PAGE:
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The student news site of Carlisle High School

Periscope

The student news site of Carlisle High School

Periscope

Staff Profile
John Smith
John Smith
Staff Writer

The Future of Voting? (Editorial)

A+sample+ranked+choice+voting+ballot+for+a+fictitious+election.+
Noah Guillaume
A sample ranked choice voting ballot for a fictitious election.

The current voting system doesn’t represent the people. 

This voting system gives people only two viable choices for candidates to represent them in government. Present elections result in the people having to choose between the “lesser of two evils,” even if they don’t align directly with either candidate’s views or don’t like the candidates on the ballot. 

This uniquely American issue results in people feeling as if their voices aren’t being heard and that their vote will be “thrown away” if they decide to vote for a third-party candidate, who has almost no chance of gaining the popular vote in U.S Senate or U.S House of Representatives elections occurring within each state even with a majority supporting third-party representation.

Third party candidates have different platforms that could lead to more unique solutions being provided to fix national issues. Ranked Choice Voting could be a viable alternative way of voting to help promote third party candidates to federal politics.

Ranked Choice Voting, also known as “RCV” is a way of ranking the candidates based on voters personal preferences in a candidate. 

For example, voters would rank your most preferred candidate at the top of your ballot, then voters would select their second preferred candidate to win in the second spot, then voters third choice, and so on. There can be upwards of 13 candidates in a Ranked Choice Voting ballot. Ranked Choice Voting would then result in the candidates with the most “First Preference Votes” staying in the race for the elected office while the candidates with the least “First Preference Votes” being kicked out of the race. 

After those candidates are removed out of the race, votes for that candidate will be moved to the voter’s second choice.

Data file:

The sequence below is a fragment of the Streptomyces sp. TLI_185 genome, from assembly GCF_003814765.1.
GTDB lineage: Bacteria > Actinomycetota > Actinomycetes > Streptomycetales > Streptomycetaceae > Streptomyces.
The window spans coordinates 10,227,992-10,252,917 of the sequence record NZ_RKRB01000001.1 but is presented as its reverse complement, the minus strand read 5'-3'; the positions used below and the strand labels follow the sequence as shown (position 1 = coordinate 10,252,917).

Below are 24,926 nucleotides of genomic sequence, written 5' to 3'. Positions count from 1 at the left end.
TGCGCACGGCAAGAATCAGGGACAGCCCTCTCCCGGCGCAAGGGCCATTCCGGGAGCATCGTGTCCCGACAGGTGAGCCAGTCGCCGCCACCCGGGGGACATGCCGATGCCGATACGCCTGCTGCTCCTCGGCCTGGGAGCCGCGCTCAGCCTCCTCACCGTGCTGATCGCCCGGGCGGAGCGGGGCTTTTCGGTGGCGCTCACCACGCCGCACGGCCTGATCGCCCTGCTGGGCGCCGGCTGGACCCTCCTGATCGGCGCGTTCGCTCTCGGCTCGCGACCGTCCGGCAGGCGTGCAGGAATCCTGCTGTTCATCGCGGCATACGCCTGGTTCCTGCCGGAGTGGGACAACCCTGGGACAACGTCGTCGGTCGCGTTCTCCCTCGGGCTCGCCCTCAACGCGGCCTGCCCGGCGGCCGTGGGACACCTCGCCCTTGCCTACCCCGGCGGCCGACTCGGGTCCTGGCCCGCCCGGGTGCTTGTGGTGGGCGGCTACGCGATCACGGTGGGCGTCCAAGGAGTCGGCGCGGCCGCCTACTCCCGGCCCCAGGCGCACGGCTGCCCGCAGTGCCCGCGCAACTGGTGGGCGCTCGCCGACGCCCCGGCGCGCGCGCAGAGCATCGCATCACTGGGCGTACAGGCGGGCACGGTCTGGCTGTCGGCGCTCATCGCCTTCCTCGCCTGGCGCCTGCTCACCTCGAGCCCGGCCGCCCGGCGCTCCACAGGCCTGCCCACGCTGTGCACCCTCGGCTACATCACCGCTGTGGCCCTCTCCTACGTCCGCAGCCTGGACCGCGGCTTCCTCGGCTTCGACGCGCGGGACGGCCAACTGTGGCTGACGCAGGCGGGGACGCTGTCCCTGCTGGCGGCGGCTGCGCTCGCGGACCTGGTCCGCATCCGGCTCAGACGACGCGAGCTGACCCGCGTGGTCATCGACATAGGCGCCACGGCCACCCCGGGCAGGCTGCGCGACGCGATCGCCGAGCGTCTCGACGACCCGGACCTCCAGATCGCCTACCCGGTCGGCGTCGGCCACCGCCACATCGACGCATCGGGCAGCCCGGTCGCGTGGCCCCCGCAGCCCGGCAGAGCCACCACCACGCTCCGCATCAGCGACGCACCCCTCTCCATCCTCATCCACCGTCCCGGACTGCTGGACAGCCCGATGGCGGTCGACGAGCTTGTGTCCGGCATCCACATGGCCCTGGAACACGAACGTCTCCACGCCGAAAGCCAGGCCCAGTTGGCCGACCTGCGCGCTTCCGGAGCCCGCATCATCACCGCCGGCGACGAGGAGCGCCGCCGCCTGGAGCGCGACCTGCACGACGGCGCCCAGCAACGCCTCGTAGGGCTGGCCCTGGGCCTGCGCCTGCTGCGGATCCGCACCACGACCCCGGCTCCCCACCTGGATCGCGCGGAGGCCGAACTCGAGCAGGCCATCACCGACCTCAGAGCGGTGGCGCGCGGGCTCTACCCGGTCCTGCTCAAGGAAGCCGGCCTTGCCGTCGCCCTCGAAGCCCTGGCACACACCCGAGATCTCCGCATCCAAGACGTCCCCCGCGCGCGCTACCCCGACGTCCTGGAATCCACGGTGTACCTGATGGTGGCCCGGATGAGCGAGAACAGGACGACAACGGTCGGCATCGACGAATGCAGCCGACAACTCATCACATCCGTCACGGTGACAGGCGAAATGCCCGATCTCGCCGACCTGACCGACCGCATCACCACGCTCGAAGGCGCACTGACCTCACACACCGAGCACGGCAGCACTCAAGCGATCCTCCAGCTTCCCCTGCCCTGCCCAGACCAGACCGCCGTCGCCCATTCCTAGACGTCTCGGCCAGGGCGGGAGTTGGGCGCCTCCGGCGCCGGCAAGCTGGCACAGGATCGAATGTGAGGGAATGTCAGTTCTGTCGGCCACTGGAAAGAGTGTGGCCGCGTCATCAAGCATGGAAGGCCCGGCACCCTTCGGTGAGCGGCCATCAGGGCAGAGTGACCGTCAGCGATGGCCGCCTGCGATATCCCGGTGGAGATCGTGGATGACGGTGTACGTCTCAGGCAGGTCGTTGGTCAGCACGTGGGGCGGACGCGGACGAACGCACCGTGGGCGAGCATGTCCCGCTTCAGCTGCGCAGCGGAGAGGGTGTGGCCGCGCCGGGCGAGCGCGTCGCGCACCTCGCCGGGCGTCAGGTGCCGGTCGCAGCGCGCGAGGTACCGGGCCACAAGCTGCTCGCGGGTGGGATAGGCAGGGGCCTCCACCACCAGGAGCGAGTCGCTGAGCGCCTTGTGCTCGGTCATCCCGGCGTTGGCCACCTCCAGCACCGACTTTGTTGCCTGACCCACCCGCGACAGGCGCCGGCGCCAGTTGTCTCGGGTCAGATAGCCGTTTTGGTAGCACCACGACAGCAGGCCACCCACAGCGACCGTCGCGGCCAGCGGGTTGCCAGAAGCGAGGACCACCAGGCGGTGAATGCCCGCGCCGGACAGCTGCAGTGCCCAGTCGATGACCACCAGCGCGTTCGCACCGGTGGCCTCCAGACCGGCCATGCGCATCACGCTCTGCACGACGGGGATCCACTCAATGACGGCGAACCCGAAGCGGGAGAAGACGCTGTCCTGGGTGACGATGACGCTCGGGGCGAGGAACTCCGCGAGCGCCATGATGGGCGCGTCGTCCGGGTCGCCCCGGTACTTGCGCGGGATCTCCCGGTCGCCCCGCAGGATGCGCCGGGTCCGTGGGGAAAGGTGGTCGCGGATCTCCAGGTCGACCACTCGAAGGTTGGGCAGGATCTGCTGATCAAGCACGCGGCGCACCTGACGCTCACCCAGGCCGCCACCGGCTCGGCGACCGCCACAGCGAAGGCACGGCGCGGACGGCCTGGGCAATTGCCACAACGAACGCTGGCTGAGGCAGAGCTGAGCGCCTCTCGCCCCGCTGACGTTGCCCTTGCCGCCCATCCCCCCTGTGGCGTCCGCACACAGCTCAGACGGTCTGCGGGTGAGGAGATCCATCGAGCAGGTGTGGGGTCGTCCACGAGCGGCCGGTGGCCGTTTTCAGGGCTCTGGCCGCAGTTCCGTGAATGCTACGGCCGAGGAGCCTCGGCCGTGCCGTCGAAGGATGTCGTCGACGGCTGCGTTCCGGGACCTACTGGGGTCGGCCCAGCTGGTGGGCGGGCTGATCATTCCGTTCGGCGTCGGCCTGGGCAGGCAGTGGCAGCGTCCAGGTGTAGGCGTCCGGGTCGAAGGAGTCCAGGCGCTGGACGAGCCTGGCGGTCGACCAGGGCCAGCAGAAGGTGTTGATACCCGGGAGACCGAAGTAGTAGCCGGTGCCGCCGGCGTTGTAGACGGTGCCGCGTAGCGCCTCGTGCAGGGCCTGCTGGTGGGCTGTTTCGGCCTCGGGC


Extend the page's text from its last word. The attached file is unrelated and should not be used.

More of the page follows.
Ranked Choice Voting can result in politicians having to adopt new and unique policies to appeal to independents who might not necessarily vote for a candidate because of the typical issues politicians tackle today on both sides of the aisle. About 47% of voters identify themselves as independent voters

Ranked Choice Voting has been becoming more and more popular due to the division regarding Electoral College vs. Popular Vote in Presidential elections and divisive primaries in federal elections like Senate or the House of Representatives. The Electoral College can lead to candidates being elected President even if they don’t have the most individual votes. The Popular Vote system would lead to larger voting blocks of states being able to dictate what happens to all the other smaller states making voices of smaller states silenced. Ranked Choice Voting is an ideal compromise to Popular Vote vs. Electoral College.

FairVote, an election reform advocacy group, has been advising Ranked Choice Voting due to its success in 51 cities, counties, and states. Ranked Choice Voting is also a relatively non-partisan issue regarding primaries for each main political party and has seen significant support ranging from Virginia Republicans to New York City Democrats. 

The Forward Party, founded by former Democrat Andrew Yang, advocates for Ranked Choice Voting to help promote Third Parties be more represented within the federal government to help bring many new ideas to the table to improve the lives of U.S Citizens.

Ranked Choice Voting could be a refreshing change to the current way the U.S holds elections. It can reduce polarization, create compromise, and help unify behind one candidate that represents more people in the end. Ranked Choice Voting is one of many new ideas to help unify America and many are hopeful it will help create more opportunities in the near future.

Disclaimer: Articles designated as “Editorial” represent the views and opinions of the author, not the 2023-2024 Periscope staff, CHS/CASD administration, or the CHS student body.

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About the Contributor
Noah Guillaume
Noah Guillaume, Staff Writer
Noah Guillaume is a senior who is new to Periscope and is excited to write many articles this year. Noah likes to research politics,  drink coffee, listen to music, and run cross country. He also loves creating chaos within his friend group and wasting money on energy drinks. He is glad to be part of the Periscope team.
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